July 17, 2015 by ...
In the year 2000 people in southern China began to produce cell phones. Production was simple, all they had to do was assemble parts. This was made even easier when TDK introduced a chipset which comprehended the most important parts of a phone. This led to an onslaught of locals in the handset business.
Theses manufacturers were primarily divided into two camps-playful shanzhai and pure play knockoffs. For more explanation of the two go here-http://wp.me/p4RPJi-eF . Between the two, they literally numbered in the thousands.
As time went on the smaller players went bust and the best increased market share. They did this by either offering playful fake phones or one’s targeting a specific niche.
Prior to joining the WTO in late 2001, China was known as a knockoff king and sanctioned. In order to get at a piece of the huge American pie, China promised to quash piracy!
Of course nothing could be farther from the truth, as brands like China’s handset market and Xiaomi prove. These players had previously relegated themselves to sleazy sales channels, embarrassed and fearful at being penalized for their fraud.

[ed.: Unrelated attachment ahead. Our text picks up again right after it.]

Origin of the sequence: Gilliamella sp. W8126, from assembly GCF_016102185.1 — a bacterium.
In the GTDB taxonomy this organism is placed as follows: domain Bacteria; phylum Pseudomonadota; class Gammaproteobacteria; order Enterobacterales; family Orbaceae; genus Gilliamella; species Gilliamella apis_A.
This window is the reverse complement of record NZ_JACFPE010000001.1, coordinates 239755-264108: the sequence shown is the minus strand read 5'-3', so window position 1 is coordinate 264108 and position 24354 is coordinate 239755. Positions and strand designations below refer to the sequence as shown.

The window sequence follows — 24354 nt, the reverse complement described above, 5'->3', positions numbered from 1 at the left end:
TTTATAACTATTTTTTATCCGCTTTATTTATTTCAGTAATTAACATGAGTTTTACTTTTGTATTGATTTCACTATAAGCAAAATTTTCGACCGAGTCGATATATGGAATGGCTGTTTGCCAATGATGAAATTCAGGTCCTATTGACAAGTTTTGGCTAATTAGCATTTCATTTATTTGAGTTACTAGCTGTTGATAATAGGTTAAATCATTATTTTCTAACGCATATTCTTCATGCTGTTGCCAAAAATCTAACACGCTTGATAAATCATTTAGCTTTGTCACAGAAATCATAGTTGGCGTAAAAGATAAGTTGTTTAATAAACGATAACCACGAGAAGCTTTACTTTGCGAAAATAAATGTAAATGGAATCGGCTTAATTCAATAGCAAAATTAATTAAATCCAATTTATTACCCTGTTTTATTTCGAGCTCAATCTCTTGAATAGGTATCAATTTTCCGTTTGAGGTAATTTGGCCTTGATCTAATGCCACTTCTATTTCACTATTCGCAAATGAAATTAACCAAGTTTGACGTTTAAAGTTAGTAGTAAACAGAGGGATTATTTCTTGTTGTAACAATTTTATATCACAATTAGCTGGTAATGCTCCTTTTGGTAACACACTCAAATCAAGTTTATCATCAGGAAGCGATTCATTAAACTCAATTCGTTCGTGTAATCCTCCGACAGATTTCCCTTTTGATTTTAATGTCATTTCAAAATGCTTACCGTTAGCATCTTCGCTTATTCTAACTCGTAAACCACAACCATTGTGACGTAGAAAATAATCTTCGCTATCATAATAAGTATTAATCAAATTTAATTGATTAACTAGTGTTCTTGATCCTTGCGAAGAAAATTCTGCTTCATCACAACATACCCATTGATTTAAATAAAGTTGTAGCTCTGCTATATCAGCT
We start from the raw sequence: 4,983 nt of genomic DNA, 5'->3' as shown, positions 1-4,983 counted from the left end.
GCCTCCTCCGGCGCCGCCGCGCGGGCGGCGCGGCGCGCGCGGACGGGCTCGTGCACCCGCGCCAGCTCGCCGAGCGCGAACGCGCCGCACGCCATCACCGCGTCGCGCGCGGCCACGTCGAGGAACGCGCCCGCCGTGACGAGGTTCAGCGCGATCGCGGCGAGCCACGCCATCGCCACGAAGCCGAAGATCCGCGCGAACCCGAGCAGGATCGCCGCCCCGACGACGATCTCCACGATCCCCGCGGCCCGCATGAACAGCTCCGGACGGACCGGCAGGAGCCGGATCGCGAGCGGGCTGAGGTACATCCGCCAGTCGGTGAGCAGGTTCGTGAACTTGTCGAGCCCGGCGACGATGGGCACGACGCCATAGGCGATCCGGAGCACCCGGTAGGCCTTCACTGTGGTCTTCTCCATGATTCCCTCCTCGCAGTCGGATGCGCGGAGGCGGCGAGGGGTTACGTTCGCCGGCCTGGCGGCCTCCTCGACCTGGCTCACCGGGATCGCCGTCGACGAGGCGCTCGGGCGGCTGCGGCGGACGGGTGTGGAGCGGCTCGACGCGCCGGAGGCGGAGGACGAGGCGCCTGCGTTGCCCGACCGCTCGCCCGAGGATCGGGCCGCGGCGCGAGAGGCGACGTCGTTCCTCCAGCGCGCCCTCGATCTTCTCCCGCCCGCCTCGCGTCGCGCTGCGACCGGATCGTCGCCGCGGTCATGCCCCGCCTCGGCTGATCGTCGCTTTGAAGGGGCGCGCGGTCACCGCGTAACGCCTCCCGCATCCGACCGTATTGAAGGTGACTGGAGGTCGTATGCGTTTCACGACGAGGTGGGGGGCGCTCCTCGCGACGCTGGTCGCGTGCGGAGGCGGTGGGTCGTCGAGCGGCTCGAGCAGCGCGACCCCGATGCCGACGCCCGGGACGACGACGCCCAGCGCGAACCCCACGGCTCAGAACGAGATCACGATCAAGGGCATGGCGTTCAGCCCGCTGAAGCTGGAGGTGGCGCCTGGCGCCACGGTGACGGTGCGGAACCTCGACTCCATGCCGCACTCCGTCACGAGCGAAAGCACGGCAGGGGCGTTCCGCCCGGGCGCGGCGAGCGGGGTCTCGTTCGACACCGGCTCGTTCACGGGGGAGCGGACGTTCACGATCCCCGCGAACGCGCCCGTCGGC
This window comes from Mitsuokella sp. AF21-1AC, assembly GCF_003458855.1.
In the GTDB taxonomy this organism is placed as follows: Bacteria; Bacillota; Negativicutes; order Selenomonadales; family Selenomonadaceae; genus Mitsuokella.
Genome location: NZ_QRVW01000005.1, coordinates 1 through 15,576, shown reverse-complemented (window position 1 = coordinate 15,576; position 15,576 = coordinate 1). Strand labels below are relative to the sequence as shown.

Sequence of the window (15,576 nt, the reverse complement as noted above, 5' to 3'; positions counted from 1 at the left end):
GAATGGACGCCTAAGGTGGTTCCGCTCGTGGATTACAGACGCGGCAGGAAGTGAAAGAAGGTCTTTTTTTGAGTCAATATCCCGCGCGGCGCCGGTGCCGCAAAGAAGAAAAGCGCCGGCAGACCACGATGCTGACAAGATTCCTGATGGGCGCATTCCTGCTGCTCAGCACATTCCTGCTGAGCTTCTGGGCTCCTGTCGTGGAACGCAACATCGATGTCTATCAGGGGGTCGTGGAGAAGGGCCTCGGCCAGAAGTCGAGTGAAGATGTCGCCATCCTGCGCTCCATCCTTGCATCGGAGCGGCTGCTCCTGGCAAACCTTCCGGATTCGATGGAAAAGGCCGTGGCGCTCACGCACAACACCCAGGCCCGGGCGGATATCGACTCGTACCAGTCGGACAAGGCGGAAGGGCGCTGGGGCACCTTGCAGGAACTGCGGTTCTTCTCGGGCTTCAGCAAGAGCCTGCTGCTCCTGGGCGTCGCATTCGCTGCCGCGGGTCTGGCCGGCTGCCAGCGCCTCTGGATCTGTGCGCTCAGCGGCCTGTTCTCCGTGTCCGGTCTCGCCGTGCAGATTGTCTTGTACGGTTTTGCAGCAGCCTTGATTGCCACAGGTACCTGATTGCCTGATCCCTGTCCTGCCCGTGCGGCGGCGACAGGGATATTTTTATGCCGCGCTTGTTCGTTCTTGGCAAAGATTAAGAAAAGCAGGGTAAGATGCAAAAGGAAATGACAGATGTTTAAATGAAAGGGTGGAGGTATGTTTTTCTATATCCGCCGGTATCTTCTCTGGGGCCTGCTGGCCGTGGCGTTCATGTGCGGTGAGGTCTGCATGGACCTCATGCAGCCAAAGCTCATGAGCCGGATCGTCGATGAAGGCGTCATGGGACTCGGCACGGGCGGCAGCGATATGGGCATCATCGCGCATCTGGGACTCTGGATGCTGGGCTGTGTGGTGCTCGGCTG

Slowly but surely all that changed. With China’s economic growth came power. China figured it no longer had to maintain its law abiding image and shed it accordingly. Things got worse with the Olympics which merely gave China more cash, power and cred.
The communist party even considered IP theft and ‘Tweaking’ to be part of indigenous innovation for the PRC- more here http://wp.me/p4RPJi-kT . This turn of ideology meant ‘game on’ and China’s been on a larceny spree never before seen in the history of the world.
What this means
The moral of this moral-less story is that in China, theft pays. Xiaomi is merely five years old and is now the most valuable private tech firm even though 90% of their goods are knockoffs.
This is inline with the fact that although China has 155 smartphone makers who sell 1000 units per month, they still have no innovator. Now, just as 15 years ago, the market is clogged with but players meeting niche needs and major firms who knockoff global brands. Huawei, Lenovo and Xiaomi immediately come to mind.
The safe haven that the communist regime has provided them with fertile grounds in which to make cash. They then buy up foreign firms and their ideas as well. Their goal is to set the global standard, but their output tells the tale. Unfortunately for them, it’s not working. For the most part, Chinese producers are merely ‘Mi too’ players.